Farm PPI and Prospects for the Farm Sector

The PPI for farm products was released yesterday.

Figure 1: PPI for farm products, 1982=100. Light orange shading denotes Trump Administration. Source: BLS. 

Farm commodity prices have been depressed by trade retaliation spurred by US tariffs imposed under Section 232 and Section 301, as well as the strong dollar associated with expansionary fiscal policy.

Farm net value-added follows the PPI for farm products. Using an error correction model over the 2005Q1-2018Q2 period, I forecast 2018Q4 farm value-added will drop by about 5% (log terms).

Figure 2: PPI for farm products (blue, left scale); farm net value added in billions of dollars, SAAR (black, right scale), and forecast from error correction model imposing unitary long run elasticity (red, right scale), plus/minus one standard error (pink lines). 2018Q4 PPI observation for October-November. Light orange shading is Trump Administration. Source: BEA, BLS, and author’s calculations.

13 thoughts on “Farm PPI and Prospects for the Farm Sector

  1. pgl

    Can’t wait for the Usual Suspects to note that farm net value added fell during Obama’s 2nd term. Of course it also skyrocketed during Obama’s 1st term.

    1. Bruce Hall

      pgl, well, yes… I’m waiting for your analysis of the reason why agricultural prices spiked… and then declined “before Trump” (aka Obama). Maybe it was the fear of Trump? Or maybe commodity prices are volatile for a number of reasons.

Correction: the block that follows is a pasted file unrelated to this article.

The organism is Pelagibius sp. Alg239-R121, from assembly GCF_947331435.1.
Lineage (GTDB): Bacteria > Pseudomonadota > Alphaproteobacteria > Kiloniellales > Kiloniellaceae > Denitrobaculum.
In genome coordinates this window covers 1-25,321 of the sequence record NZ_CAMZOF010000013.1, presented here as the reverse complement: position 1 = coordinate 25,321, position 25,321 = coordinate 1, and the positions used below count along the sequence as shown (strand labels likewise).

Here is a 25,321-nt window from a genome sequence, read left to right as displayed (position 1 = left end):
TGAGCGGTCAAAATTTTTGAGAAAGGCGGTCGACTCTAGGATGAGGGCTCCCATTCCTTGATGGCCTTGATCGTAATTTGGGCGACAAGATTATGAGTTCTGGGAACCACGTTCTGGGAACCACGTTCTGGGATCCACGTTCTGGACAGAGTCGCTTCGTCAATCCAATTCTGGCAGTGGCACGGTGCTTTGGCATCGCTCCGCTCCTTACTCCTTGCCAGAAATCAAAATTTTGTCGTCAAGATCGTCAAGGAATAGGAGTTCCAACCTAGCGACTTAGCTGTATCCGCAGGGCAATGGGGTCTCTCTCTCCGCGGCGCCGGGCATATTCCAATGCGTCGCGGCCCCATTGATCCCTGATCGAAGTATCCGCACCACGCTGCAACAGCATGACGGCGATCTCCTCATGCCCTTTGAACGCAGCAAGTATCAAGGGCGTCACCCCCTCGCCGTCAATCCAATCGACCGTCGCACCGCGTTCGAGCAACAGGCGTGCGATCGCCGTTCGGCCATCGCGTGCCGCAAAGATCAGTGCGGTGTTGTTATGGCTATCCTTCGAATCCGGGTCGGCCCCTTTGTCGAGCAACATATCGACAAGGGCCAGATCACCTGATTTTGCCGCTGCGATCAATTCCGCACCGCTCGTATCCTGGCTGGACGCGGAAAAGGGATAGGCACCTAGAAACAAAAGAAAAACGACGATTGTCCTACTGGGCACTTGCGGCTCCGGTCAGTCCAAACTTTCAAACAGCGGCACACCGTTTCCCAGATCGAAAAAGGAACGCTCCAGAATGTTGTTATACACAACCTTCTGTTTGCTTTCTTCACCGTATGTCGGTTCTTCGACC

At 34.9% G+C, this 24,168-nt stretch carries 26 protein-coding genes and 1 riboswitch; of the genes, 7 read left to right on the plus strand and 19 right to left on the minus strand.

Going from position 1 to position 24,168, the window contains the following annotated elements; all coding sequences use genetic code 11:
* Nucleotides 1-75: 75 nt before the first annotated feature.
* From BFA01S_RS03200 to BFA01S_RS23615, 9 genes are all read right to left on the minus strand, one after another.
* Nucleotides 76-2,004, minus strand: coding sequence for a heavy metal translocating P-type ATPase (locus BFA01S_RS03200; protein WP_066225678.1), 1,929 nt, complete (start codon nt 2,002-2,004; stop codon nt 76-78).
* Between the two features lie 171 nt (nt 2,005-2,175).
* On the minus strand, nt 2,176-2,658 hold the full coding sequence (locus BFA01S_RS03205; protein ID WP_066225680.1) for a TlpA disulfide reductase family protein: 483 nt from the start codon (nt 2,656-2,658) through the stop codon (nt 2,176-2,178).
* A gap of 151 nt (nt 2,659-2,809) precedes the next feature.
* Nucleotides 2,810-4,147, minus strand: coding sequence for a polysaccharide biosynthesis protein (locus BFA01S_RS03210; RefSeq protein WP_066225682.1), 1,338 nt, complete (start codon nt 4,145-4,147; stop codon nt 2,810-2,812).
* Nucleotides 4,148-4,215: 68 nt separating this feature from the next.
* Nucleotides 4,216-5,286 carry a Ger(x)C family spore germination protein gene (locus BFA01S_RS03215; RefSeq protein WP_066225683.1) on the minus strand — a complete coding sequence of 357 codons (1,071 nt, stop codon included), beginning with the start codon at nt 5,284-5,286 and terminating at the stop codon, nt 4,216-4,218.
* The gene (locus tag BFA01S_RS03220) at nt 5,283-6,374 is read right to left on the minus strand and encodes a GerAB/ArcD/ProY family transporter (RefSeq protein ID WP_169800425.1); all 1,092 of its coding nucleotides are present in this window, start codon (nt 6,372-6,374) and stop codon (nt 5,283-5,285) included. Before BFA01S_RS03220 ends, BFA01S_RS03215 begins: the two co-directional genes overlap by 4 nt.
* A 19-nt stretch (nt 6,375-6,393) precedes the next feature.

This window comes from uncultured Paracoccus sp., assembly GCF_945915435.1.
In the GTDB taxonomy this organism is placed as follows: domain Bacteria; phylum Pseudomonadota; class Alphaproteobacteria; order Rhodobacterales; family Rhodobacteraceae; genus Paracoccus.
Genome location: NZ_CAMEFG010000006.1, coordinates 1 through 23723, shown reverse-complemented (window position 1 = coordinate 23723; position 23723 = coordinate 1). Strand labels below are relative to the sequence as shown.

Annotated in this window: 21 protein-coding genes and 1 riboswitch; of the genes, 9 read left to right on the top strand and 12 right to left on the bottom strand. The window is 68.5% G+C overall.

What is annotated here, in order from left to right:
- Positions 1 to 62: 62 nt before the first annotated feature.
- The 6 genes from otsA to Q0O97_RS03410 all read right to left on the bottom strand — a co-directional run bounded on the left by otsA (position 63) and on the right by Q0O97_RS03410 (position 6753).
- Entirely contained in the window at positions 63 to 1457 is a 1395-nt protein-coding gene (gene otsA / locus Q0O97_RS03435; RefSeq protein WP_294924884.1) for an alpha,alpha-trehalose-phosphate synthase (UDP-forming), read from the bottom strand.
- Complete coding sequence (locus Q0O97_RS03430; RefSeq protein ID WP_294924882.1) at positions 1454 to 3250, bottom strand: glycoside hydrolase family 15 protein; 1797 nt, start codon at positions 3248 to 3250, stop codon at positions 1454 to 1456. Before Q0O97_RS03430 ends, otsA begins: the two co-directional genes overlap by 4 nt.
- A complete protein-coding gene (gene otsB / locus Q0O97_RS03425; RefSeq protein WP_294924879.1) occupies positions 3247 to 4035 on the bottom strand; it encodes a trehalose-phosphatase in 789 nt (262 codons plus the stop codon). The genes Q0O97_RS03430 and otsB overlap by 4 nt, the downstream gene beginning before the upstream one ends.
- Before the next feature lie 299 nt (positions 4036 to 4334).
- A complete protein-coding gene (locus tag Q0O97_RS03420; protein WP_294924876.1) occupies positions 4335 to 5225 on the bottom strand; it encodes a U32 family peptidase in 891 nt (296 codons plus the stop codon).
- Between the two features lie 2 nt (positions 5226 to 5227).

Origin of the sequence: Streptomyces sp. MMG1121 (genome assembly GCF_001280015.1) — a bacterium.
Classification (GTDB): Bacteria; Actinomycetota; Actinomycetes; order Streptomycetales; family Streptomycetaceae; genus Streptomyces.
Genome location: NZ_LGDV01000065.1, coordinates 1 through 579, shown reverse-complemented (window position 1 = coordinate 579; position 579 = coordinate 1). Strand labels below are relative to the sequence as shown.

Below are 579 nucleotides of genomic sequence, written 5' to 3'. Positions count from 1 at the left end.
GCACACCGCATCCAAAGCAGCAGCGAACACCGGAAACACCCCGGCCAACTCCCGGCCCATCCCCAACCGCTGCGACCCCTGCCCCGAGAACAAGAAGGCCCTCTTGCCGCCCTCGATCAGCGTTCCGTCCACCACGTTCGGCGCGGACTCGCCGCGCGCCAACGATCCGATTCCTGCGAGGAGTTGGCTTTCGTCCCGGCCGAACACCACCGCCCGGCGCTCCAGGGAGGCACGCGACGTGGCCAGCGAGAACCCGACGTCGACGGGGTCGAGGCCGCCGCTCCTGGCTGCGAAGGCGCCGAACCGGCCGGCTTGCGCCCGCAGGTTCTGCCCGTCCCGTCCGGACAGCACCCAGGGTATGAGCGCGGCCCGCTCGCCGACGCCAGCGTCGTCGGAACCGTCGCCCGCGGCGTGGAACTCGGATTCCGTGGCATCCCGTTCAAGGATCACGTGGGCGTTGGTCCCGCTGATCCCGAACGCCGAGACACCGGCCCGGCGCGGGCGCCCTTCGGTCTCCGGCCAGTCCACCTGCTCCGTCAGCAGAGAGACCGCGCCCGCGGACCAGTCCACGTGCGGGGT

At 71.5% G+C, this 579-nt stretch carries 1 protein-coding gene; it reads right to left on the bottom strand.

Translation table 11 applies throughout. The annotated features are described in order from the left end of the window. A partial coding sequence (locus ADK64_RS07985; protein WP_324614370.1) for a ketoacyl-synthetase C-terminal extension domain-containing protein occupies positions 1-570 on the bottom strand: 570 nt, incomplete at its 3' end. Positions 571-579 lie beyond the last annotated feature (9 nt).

1. pgl

        Bruce wakes up in a bad mood,. Hey Bruce – I have NEVER attributed market price changes to which party is in power. That is your game. I attribute changes in prices to things like economics and actual policies. Maybe you will one day grow up and do the same. But doubtful.

        BTW – take a course in American history. GEESH!

        1. Bruce Hall

          pgl, I believe you brought up the anomaly; I only asked if you had an explanation. And to the extent that the markets reflect the economy, I believe you have made many comments about the party in power… which seems to have a relationship to “actual policies”. Seems to me I recall a post on this site speculating about a “hidden recession” in ’15-’16.

          You can now go back to being an apologist for the Chinese government… or the Irish “social justice miracle.”

          1. pgl

            My apologizes for the Chinese government? Now you are reading things that are not even there. BTW – I did provide my explanation later. But of course you missed it as it was basic economics.

  2. macroduck

    Obama price decline and rise: Lower global incomes than expected means lower consumption of meat than expected. Meat production is a major source of demand for grains.

    1. Moses Herzog

      My understanding was the quality and prices of cattle feed has a bigger impact on cattle/livestock prices than the other way around.

      Maybe we have an agricultural economist out there that can answer that question. People are so happy to blather in the comments section up and until the point you ask them a flat question, then they have nothing to say. What say ye, Masters degree credentialed Ag Economists??? Not one out there??

  3. pgl

    Census data on U.S. exports of food products from 2008 to 2017: